“Several years ago I taught the wonderful folks at Western Earth Carers how to make marmalade during a Plastic Free July community event. From lemons to oranges, grapefruit to mandarins (and many more), the fruit was sourced locally, chopped and slowly simmered to create various types of marmalade. Afterwards, I was left with a small box of assorted citrus to take home. I mixed all of the fruit together and made my favourite batch of marmalade! It was sweet, tangy (not bitter) and had a lovely jelly wobble that was not too thick or thin, and spread very well on toast and crumpets”
Assorted Citrus Fruit
2kg (whole/unpeeled weight, including at least 3 lemons)
i.e. lemons, limes, oranges, key limes, kumquat, Buddha’s hands, mandarins, tangelos, calamondins, blood oranges, grapefruit, tangerines and pomelos.
5 cups (approximately)
Sugar, White
5 cups (approximately)
1. Remove discoloured/damaged parts of the fruit, including any stickers (if applicable).  Weigh the fruit to determine the batch yield.
2. Sterilise all equipment by washing in hot soapy water and rinsing well before use.
3. Wash and drain fruit.
4a. Cut fruit into quarters. Holding the quartered fruit over a bowl (to catch any juice and seeds) and remove the peels. Place half of the peels into a medium saucepan, reserving the remaining half of the peels for another use i.e. candied peels, citrus vinegar, citrus liqueurs, flavoured salts, etc.
4b. Cover the peels in the medium pan with water.
4c. Bring medium pan of peels to a boil and boil gently for 10 minutes. Discard cooking water and drain well, then cover peels with fresh water and boil for a further 5-10 minutes (up to 15 minutes for lime peels because they are the hardest). Peels are ready when they can be sliced easily and the white pith can be scooped out easily with a spoon. Drain peels well and set aside to cool.
4d. Scoop away the soft bitter white pith from the peels. Discard the pith, leaving long pieces of the outer peel.  Cut zest into very thin slices, as thinly as possible (or finely dice, if preferred). 
5a. Chop the fruit flesh into small pieces (you can use a food processor if you like), placing them into the bowl with the juice and seeds collected when you peeled the fruit. 
5b. Measure the mixture of fruit/juice/seeds into a large, wide stainless steel pot (not the pot with the peels). Add 1/4 cup water per 1 cup of fruit. i.e. 4 cups of fruit + 1 cup water.
5c. Simmer fruit/juice/seeds/water mixture (uncovered) over low-medium for around 15 minutes. 
5d. Puree using a food blender, processor or immersion (stick) blender. Strain the fruit puree, collecting the juice in the large pan. Use a fine sieve (or muslin cloth) to remove seeds and pulp.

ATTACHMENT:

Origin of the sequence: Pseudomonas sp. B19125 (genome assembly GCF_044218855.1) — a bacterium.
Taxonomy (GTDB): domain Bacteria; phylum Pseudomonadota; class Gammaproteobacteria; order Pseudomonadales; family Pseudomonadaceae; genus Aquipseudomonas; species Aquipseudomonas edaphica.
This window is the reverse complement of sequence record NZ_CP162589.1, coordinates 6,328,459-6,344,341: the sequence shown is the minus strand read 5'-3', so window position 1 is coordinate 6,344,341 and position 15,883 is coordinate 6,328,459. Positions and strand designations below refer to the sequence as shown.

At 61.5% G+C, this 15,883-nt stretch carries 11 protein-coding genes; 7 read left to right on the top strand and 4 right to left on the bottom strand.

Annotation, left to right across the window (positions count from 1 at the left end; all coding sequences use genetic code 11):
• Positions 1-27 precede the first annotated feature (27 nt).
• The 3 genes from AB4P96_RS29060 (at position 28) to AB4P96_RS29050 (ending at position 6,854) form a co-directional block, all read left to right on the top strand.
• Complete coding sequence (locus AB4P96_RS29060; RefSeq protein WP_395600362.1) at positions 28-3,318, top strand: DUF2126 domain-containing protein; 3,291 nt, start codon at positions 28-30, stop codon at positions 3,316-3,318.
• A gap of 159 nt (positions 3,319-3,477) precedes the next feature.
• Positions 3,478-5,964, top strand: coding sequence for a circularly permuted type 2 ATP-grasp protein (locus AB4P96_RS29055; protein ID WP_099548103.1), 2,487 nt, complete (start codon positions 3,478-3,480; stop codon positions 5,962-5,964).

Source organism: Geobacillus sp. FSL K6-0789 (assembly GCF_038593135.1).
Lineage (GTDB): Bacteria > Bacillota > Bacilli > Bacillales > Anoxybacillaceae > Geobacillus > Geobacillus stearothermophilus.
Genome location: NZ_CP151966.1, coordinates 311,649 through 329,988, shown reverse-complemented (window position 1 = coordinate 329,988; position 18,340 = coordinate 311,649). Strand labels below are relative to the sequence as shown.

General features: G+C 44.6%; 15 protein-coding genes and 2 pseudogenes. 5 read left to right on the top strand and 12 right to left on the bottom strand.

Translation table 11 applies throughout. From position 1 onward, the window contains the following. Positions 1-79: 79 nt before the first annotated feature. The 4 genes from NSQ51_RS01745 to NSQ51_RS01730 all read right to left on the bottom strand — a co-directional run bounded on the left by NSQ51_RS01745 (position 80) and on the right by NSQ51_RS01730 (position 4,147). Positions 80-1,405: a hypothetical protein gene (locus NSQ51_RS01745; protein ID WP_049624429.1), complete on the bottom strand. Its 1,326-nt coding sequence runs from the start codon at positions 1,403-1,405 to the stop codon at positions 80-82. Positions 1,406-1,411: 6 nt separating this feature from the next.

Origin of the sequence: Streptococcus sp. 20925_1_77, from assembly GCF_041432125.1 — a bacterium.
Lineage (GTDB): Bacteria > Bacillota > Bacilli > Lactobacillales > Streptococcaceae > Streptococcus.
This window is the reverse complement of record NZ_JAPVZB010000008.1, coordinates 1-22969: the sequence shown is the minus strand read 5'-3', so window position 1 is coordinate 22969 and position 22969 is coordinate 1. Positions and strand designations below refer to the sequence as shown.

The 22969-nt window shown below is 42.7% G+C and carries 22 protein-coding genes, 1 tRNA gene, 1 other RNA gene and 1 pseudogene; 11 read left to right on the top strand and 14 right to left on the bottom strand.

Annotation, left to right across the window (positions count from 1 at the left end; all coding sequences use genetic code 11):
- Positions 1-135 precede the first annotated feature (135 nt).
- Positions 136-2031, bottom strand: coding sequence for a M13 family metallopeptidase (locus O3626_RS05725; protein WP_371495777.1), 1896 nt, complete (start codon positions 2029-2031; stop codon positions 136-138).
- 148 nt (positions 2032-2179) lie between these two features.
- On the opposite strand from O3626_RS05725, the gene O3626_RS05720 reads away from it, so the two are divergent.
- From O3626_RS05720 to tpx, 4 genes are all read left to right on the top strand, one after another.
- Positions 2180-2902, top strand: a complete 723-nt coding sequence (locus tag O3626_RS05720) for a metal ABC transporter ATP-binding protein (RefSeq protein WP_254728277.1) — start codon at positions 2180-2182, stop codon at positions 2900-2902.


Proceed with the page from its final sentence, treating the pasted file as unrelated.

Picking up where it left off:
6. Prepare clean, empty jars by boiling in a pot of water for 10 minutes before filling.
7. Measure the fruit juice. Add 3/4 cup sugar for every 1 cup of fruit juice. i.e. 4 cups of fruit juice + 3 cups of sugar. Whisk well to combine, whisking occasionally over medium heat until sugar has dissolved.
8. Stir in the strips of pre-cooked citrus rind and increase the heat to bring the marmalade to a boil. Continue boiling over medium heat, uncovered, for 15-30 minutes, until the marmalade has set (reached gel stage):
8a) Freezer Plate Method - while you are boiling the marmalade, place three small saucers into the freezer. When ready to test for gel stage, remove the marmalade pot from heat. Remove one saucer from the freezer and place a teaspoon of marmalade onto the chilled surface. Within 30 seconds, gelled marmalade will thicken and develop a skin (and when you push a spoon through the marmalade, it will be thick and jelly-like, not runny when the saucer is angled). If the jam is still loose (runny), return the marmalade pot to the stovetop and continue boiling for around 5 minutes or until ready to test with the second saucer.
TIP: Forgotten to put the plates into the freezer? Use a glass filled with iced water to chill several teaspoons to check the consistency instead.
OR 8b) Temperature Method: if the fruit, sugar, acidity and pectin in the marmalade mixture is balanced (ingredient ratios change with different fruits being used), marmalade will set (gel) at approximately 105°C (220°F). A sterilised stainless steel thermometer can be used to measure the temperature accurately. This method is not accurate with low-sugar marmalade, because low-sugar marmalade often have to be boiled for a longer period.